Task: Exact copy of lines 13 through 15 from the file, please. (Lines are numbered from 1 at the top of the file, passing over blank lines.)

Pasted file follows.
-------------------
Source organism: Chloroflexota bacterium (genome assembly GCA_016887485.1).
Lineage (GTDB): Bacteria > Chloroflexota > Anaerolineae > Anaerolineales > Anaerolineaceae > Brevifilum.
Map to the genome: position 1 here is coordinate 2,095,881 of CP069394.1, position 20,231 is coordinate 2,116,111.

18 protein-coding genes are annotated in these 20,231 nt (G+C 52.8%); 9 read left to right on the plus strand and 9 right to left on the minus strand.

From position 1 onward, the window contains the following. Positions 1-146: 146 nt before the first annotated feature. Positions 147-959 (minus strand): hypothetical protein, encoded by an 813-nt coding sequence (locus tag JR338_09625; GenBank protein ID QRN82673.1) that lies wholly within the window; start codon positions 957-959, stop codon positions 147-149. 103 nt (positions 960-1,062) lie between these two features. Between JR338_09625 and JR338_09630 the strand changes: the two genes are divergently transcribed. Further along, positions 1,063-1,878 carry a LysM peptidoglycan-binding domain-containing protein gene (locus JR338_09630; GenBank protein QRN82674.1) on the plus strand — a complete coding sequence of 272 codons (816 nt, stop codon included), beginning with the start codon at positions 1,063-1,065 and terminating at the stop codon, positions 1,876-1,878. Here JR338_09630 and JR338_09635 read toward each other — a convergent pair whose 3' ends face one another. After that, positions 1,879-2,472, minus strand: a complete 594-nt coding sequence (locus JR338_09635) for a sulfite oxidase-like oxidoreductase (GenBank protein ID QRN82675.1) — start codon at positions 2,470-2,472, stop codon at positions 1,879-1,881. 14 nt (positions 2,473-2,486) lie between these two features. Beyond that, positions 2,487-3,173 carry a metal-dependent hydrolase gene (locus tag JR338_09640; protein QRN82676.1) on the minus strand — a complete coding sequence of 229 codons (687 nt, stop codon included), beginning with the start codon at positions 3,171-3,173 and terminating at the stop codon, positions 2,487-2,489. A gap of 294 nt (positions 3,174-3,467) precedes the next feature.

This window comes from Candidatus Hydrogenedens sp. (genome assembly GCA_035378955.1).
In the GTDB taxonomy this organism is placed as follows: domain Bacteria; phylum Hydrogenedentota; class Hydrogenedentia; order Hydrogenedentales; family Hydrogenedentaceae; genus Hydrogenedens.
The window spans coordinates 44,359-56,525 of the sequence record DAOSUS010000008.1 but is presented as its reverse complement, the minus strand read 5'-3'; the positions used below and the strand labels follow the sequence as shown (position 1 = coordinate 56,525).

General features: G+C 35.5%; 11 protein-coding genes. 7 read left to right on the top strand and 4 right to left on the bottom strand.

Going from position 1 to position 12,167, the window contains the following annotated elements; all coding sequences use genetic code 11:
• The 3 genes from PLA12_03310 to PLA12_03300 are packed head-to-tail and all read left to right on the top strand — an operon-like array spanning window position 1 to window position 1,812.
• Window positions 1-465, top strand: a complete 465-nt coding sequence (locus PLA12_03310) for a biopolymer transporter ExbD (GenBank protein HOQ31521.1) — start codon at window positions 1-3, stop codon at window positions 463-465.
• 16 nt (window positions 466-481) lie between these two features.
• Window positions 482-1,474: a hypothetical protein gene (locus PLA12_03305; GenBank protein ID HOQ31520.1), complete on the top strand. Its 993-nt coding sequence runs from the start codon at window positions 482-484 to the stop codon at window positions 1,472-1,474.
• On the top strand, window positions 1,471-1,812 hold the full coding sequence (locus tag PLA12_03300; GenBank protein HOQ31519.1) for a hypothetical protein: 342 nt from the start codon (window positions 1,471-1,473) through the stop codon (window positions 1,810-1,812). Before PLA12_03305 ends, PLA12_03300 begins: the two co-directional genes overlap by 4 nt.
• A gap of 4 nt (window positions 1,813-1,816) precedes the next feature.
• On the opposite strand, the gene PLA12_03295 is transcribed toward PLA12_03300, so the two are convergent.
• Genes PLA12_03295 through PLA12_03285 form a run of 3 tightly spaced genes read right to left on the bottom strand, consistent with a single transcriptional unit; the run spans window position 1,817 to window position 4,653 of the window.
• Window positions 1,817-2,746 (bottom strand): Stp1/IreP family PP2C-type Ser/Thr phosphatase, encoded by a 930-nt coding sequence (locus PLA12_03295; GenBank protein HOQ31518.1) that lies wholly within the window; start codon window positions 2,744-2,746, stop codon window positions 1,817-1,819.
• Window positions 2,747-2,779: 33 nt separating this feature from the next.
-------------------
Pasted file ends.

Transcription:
• 16 nt (window positions 466-481) lie between these two features.
• Window positions 482-1,474: a hypothetical protein gene (locus PLA12_03305; GenBank protein ID HOQ31520.1), complete on the top strand. Its 993-nt coding sequence runs from the start codon at window positions 482-484 to the stop codon at window positions 1,472-1,474.
• On the top strand, window positions 1,471-1,812 hold the full coding sequence (locus tag PLA12_03300; GenBank protein HOQ31519.1) for a hypothetical protein: 342 nt from the start codon (window positions 1,471-1,473) through the stop codon (window positions 1,810-1,812). Before PLA12_03305 ends, PLA12_03300 begins: the two co-directional genes overlap by 4 nt.